The CypHer5E dye “is exactly matched to conditions inside the uptake vesicles, where the pH is close to 5.5, and is designed to reach its fluorescent peak at that pH. In traditional uptake assays, there are three fates for the particles—they remain in the media, they attach to the surface of the cell, or they are ingested,” Dr. Beletskii says. These conditions, when reported with traditional fluorescent dyes, are hard to distinguish. However, CypHer5E will fluoresce only when properly ingested, indicating that the molecule under investigation is indeed taken up into the cell.
Dr. Beletskii explains that “in some cases researchers have requested CypHer5E dye and protocols to determine how drugs affect phagocytosis during the screening and discovery phases. In addition, bacteria, such as those that cause tularemia and tuberculosis, often evade complete phagocytosis by preventing acidification of the uptake vesicle, and CypHer5E can be used to detect that.”
In the endocytosis applications, CypHer5E can be used to elucidate the proteins involved in cell signaling, to track the fate of molecules as they travel from surface receptor into the cell. As receptors are taken into endosomes, “most of the signaling goes through acid compartments, which can then be measured with CypHer5E. No matter what you label, once it participates in the endocytic pathway, it lights up.” Dr. Beletskii adds that because endocytic uptake occurs in modified low-density lipoprotein (LDL) processing, GE scientists have been able to use CypHer5E to “very efficiently study macrophage-mediated mechanisms of LDL uptake to model atherosclerotic plaque formation in a high-throughput setting before the use of animal models.”
Overall, CypHer5E labeling greatly reduces background fluorescence from particles or molecules that have not been internalized, in addition the dye is resistant to fluorescent quenching that can occur in acidic conditions of the uptake vesicles. The assays have been successfully demonstrated in human monocytes, dendritic, and endothelial cells, as well as mouse macrophages.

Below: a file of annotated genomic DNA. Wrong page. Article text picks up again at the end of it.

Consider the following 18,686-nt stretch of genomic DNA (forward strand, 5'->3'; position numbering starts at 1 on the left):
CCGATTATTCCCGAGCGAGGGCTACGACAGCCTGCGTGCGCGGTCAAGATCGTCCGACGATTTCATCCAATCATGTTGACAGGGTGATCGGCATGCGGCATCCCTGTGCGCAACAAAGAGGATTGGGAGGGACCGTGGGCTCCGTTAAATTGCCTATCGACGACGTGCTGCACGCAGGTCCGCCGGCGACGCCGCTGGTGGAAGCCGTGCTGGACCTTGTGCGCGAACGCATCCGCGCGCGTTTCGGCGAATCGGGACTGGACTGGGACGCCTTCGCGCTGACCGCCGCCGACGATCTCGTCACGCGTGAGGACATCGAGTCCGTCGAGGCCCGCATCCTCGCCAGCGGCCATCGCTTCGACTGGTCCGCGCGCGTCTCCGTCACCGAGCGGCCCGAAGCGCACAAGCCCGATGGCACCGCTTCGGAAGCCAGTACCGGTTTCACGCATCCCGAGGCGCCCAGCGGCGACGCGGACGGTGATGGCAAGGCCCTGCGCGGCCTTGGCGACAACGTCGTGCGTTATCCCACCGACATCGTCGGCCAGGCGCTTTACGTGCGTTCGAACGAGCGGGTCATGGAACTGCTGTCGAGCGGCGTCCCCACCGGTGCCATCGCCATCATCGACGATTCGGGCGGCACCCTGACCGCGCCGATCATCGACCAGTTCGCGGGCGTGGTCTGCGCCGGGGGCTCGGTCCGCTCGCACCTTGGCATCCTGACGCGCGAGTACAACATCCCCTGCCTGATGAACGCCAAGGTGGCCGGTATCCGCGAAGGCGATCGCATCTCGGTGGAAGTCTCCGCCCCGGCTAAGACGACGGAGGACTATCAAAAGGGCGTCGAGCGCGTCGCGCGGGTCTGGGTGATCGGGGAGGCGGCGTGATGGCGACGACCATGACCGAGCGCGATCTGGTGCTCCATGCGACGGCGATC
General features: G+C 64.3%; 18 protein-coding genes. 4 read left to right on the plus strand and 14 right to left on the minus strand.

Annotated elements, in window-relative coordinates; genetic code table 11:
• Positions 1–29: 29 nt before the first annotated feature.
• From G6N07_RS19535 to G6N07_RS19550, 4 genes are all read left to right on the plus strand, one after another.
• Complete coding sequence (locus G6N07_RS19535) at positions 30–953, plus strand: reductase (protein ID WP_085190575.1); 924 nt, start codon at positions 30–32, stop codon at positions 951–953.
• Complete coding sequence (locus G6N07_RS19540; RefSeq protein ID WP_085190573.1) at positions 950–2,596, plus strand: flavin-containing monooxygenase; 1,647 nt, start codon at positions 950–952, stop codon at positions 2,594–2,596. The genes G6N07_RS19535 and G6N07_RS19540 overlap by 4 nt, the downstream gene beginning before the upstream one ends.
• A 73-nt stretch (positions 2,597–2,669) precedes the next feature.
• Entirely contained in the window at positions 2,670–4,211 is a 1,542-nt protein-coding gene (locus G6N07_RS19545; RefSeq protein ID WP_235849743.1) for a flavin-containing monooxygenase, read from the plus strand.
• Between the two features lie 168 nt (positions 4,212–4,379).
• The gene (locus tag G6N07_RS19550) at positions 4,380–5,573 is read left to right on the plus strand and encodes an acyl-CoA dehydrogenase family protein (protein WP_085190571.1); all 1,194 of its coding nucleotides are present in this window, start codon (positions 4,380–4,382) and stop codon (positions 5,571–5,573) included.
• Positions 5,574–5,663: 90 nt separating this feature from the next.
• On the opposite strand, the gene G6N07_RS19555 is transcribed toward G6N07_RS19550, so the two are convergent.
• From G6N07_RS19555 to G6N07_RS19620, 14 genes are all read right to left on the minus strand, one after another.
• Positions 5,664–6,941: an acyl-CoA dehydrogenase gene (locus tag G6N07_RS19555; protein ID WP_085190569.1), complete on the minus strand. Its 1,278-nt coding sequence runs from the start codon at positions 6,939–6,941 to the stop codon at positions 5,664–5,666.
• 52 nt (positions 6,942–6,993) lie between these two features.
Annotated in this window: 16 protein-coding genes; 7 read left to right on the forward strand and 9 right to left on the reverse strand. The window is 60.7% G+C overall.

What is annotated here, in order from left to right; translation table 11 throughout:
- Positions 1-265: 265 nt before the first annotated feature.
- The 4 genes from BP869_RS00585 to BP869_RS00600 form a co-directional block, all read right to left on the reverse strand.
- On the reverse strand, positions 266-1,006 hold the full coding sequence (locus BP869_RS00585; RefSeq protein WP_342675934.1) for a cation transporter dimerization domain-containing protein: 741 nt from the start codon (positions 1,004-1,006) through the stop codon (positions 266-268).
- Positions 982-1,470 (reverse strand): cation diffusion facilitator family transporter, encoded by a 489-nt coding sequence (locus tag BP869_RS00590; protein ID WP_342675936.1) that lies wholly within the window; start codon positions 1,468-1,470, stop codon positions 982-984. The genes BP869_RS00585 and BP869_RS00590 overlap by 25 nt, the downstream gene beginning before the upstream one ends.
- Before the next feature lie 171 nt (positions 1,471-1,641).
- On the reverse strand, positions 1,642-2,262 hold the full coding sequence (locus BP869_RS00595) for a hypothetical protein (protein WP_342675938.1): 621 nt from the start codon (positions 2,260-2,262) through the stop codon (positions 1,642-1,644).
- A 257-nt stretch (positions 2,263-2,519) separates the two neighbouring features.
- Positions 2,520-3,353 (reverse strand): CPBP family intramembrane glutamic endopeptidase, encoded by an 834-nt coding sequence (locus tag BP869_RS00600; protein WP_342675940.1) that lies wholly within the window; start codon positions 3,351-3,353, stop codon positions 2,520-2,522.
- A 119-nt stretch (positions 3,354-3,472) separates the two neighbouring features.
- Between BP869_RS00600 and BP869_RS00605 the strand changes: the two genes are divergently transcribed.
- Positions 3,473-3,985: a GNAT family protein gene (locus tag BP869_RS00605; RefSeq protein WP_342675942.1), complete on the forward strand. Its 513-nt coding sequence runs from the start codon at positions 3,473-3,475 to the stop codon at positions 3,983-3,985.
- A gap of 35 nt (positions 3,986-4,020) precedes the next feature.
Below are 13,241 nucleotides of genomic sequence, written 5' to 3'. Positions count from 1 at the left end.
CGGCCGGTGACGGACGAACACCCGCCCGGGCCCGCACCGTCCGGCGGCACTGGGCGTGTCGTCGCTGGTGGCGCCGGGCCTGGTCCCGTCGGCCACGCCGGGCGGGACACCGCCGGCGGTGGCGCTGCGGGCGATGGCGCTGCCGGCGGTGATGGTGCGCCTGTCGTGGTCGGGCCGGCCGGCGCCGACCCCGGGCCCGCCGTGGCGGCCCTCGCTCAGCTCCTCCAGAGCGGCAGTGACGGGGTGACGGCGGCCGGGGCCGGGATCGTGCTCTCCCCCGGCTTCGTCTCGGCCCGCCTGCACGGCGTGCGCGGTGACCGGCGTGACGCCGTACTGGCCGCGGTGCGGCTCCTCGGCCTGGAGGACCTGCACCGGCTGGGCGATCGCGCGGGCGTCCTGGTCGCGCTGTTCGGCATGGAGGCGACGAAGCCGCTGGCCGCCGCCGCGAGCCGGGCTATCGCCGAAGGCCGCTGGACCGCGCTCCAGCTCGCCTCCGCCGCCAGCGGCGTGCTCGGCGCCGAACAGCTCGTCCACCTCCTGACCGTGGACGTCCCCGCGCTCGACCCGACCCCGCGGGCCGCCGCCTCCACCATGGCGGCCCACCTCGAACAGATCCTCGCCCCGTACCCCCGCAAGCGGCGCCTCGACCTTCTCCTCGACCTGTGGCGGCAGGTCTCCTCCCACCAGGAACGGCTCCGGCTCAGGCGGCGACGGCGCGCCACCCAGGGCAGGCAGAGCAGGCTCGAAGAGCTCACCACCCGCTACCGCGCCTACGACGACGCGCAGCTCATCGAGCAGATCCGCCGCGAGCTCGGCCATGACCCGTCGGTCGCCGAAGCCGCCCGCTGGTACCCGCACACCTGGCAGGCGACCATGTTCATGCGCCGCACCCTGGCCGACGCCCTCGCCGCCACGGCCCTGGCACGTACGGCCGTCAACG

Genome-scale SNP Genotyping
Roche (www.roche.com) is employing human genetics approaches, such as SNP genotyping techniques, to address data before it enters the HTS pipeline. Mitchell Martin, Ph.D., research leader, research informatics, genetics and genomics, explains that addressing the growing insight into the variability of the human genome will improve clinical outcomes.
“Currently, only about 25% of compounds that have undergone Phase II testing are able to enter Phase III trials. Most of that attrition is due to lack of efficacy. The compound binds to the target but doesn’t work as intended. The key decision is which target to put into HTS. SNP genotyping can be used at the outset to actually measure (the contribution of a gene) to disease at the clinical level. Also, by genotyping patient populations from the beginning (of the HTS process), we can pick the most representative form of the gene for cloning and expression prior to HTS.”
Roche has been supporting human genetics in discovery and development for at least five years, says Dr. Martin. He adds that the methodology is “better at narrowing targets than expected. For example, we now have a series of compounds in the glucokinase activator family that represent a real breakthrough for diabetes treatment. This gene family was first identified in genetic studies of Maturity-Onset Diabetes of the Young and represents a promising area for successful intervention.”
In addition, genome-scale SNP genotyping, as practiced by Roche, can address another aspect of genomic data that can inform HTS. “In cell-based assays, many of the familiar cell lines can be monitored over time for chromosomal aberrations, deletions and duplications, for example, thus assuring stability of cell lines to ensure the integrity and comparability of screening results.
“We know that the notion of a static genome is a gross oversimplification. Cell lines that have been maintained for decades, such as HeLa and CHO cells, may not contain a faithful version of a gene represented in patients. This new technology can give us a window into how these cell lines behave.”
Dr. Martin believes that within the next few years, as data accumulate from basic studies in genomic variability, SNP genotyping will prove to be a more widely applied tool for candidate selection.
Two additional techniques of fairly recent vintage are DiscoveRx’ (www.discoverx.com) pathway profiling and analysis of cell signaling and Euroscreen’s (www.euroscreen.com) culture-free functional assays on G-protein coupled receptor (GPCRs). DiscoveRx pioneered the use of enzyme-fragment complementation assays and recently added to its portfolio a “novel protein-protein interaction approach for generic analysis of GPCR signaling based on beta-arrestin recruitment to activated receptors.”
Euroscreen offers a wide variety of off-the-shelf and customizable receptor-based assays, and was issued a U.S. patent early in 2006 that “covers the use of an important human neurology drug target, a GPCR known as the human nociceptin (ORL1) receptor.”